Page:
Monday, September 15, 2008

On the municipal price of water

Too low prices for water affects quality of service and have detrimental impacts on the poor. Lessons from India as discussed on Aguanomics:

Municipal water in India, for example, is priced so low that revenues rarely cover the operating costs much less the capital costs of drinking water supply. As a consequence, there is never enough incentive to conserve water and never enough money to maintain the water lines. Consequently, leakage rates (Unaccounted for Water Losses) frequently approach 70%. Ironically, the prices are kept low in the name of protecting the poor but the poor are rarely even connected to the water lines and they wind up gathering water from hydrants or vendors at costs per kiloliter 10 to 20 times as much as that charged to their wealthier neighbors.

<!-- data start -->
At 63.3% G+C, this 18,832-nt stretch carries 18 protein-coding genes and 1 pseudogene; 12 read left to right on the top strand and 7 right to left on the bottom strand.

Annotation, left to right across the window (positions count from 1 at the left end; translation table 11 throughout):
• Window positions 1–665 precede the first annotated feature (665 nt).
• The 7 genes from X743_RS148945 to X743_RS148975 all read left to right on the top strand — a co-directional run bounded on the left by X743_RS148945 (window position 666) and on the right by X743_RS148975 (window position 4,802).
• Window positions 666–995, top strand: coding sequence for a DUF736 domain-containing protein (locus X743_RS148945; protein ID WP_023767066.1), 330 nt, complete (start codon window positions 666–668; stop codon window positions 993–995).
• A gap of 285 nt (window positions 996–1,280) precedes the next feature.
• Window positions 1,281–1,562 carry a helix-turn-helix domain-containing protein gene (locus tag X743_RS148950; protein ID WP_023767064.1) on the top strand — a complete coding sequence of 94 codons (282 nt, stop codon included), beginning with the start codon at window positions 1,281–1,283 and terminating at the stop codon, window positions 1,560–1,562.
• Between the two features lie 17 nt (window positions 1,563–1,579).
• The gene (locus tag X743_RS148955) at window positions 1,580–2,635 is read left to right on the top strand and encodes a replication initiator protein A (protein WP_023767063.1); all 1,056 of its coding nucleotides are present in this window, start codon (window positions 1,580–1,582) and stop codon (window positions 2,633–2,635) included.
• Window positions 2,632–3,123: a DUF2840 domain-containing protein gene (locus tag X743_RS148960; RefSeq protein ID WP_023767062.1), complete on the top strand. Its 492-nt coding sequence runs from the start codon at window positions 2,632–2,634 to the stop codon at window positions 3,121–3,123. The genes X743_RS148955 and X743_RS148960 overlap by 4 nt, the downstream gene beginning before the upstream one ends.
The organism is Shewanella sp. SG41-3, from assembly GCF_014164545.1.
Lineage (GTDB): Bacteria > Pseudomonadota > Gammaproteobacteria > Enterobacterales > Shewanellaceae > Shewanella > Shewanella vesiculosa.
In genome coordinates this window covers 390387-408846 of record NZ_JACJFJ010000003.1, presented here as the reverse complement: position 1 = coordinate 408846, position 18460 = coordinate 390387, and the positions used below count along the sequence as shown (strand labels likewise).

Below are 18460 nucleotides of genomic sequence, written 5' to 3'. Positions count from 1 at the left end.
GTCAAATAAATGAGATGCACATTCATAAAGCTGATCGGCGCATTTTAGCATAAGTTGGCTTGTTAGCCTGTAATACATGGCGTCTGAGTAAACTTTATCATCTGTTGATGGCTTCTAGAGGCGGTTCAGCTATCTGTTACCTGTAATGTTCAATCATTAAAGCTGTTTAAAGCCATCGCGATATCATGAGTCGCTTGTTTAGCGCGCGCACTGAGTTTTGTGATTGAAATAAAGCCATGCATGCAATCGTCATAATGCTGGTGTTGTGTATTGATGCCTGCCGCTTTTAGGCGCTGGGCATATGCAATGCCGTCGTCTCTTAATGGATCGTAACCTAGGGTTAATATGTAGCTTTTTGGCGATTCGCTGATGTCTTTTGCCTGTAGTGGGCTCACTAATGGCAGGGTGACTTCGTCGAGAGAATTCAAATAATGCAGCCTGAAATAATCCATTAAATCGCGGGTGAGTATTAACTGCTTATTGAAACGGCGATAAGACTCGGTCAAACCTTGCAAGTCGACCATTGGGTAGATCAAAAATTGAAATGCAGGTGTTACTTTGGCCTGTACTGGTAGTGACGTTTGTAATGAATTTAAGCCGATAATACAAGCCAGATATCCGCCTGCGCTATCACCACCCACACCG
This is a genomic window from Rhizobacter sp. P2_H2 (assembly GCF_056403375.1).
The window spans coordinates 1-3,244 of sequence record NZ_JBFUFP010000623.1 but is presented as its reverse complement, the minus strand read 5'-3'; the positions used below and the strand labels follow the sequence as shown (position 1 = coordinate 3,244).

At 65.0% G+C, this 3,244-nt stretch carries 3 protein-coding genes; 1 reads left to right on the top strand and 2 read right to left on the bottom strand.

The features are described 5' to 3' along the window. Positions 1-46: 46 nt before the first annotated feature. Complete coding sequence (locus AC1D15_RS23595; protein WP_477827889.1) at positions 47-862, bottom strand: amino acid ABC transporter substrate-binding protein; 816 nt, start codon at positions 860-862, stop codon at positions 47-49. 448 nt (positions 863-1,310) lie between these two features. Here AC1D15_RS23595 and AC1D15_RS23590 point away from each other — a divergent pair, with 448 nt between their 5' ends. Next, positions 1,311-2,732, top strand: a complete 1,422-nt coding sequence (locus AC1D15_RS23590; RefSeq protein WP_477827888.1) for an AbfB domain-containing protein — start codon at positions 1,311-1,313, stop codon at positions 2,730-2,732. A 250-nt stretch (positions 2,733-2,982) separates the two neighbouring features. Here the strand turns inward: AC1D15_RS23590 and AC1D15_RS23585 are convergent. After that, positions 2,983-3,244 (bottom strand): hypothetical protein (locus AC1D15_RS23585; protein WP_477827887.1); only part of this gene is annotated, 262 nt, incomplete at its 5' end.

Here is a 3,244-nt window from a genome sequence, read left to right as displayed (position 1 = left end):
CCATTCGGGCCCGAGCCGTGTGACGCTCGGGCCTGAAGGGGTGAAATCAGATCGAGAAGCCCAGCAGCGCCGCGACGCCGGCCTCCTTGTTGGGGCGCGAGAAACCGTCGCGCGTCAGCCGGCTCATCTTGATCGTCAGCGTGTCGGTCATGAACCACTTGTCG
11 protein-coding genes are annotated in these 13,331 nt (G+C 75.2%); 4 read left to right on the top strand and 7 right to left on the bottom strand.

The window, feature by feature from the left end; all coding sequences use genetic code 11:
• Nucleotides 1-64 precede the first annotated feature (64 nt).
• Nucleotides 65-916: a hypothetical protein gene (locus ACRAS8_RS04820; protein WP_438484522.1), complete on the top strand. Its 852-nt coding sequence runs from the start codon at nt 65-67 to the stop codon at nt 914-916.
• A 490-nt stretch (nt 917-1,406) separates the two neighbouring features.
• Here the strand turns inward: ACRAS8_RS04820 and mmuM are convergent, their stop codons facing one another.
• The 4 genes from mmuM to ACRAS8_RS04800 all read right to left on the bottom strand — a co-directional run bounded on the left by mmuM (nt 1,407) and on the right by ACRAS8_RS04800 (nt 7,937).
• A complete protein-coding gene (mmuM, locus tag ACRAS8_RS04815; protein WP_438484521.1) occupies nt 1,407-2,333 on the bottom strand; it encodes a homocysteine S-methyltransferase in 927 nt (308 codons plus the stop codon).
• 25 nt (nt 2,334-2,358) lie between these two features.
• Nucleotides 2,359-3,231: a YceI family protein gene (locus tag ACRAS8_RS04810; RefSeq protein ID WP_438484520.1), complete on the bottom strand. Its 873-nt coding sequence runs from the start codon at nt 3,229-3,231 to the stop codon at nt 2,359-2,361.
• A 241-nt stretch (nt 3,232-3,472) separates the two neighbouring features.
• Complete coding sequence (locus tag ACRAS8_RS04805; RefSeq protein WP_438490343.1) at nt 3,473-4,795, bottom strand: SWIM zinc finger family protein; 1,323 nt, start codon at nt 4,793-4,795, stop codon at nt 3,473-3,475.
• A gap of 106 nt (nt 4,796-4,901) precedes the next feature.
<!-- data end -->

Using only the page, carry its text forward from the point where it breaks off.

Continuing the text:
Furthermore, while the low prices may seem like a bargain for the middle and upper income consumers, the combination of high leakage rates and poor service mean that most people only receive water for a few hours per day. 

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